My life pre-crash was a havoc of work and play: film-making, fundraising, travelling, madcap adventures, overworked weekends and partying. Lying on my back for those weeks was something I could not conceive of. That lifestyle is great and a privilege, but in the end it doesn't save you. In the end, your legacy is written in people.
Hospital wasn't the end. Finally starting the long process of learning to walk and finding out what would and would not heal, was in many ways the hardest thing of all. The structure disappeared - rather than waiting until the traction came off, it was a case of working on physio without knowing whether I would ever be able to run for a Tube; of realising that if my voice was going to come back it would have weeks ago; of being a totally different person - inside and out. I had five months of wheelchairs, physio and crutches, and all the time a fairly bleak prognosis. I am only now, 10 months on, starting to feel normal again. The limp is still there, although I can run for the Tube.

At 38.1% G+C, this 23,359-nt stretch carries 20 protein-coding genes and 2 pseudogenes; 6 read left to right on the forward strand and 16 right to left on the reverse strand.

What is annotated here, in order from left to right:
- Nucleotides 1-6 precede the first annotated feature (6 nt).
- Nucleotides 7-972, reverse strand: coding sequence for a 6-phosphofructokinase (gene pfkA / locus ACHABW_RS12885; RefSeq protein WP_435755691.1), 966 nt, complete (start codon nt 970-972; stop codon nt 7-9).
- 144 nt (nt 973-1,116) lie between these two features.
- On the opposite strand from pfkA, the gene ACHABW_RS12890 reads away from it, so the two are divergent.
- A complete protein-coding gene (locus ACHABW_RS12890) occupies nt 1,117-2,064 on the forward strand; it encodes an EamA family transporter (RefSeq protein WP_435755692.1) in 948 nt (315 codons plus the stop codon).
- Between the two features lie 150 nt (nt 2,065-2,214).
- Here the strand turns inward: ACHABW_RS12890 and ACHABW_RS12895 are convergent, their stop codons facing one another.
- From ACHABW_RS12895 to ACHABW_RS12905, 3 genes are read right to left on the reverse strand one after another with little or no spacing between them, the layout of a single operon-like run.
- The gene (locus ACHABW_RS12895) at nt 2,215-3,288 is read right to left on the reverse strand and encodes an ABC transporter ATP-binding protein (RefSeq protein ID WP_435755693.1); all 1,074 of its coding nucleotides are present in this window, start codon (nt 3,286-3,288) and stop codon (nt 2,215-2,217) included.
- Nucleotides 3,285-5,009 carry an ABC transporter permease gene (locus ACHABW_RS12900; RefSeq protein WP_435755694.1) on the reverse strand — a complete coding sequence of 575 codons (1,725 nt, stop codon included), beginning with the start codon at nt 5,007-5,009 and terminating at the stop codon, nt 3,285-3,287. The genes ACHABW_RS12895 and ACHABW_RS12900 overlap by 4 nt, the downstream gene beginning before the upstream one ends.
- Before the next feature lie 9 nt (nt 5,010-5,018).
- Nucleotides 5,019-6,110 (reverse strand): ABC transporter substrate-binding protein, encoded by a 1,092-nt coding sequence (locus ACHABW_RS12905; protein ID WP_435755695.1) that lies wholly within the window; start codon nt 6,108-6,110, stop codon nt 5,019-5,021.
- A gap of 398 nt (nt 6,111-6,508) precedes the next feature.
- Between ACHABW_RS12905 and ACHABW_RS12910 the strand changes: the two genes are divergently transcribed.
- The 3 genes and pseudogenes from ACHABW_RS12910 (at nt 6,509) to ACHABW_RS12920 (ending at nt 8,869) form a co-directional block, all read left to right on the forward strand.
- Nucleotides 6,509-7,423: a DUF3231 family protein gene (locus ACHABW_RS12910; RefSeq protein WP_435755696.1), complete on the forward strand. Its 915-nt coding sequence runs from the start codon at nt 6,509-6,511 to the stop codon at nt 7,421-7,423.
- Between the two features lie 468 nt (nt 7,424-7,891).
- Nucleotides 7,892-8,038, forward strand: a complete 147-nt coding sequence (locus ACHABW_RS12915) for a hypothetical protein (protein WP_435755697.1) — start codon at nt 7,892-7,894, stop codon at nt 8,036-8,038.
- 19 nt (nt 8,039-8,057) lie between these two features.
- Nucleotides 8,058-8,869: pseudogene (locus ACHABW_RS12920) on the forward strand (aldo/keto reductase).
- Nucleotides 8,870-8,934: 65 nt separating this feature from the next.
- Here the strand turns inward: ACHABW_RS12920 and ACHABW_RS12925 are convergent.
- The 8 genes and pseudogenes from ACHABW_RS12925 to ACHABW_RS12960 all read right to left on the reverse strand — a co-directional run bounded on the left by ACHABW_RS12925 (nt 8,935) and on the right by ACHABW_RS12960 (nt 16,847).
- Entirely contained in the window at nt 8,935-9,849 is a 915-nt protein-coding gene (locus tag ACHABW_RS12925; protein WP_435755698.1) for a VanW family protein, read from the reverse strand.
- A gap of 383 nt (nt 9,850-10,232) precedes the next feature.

What has become clear is that the quick fix is not the only way through all of this. There is immense value in being shaped by the wait. I have seen little miracles - my hips straightening out before our eyes, my vocal cords un-paralysing themselves overnight. I don't hate the scars on my face and body. But I've also learnt to wait - to let the frustration drive me through; and without that waiting, without having to "be here now" in a bad place, hoping for a better one, and letting that change the way I thought of myself, I would have been the poorer.
There are life experiences that you wouldn't choose, but wouldn't swap. This has been one. I don't understand why we survived. But I know something about what matters now. I know life is written in people, and people are more than the sum of their parts. I know that church is not a building, and family more than blood. I know that love is not earnt - it's an incredible gift.
About a month ago, Bernie asked me to marry him. The plan is to get hitched on the anniversary of the crash. I can't wait.This is borrowed time now, and I'm loving every minute.Reuse content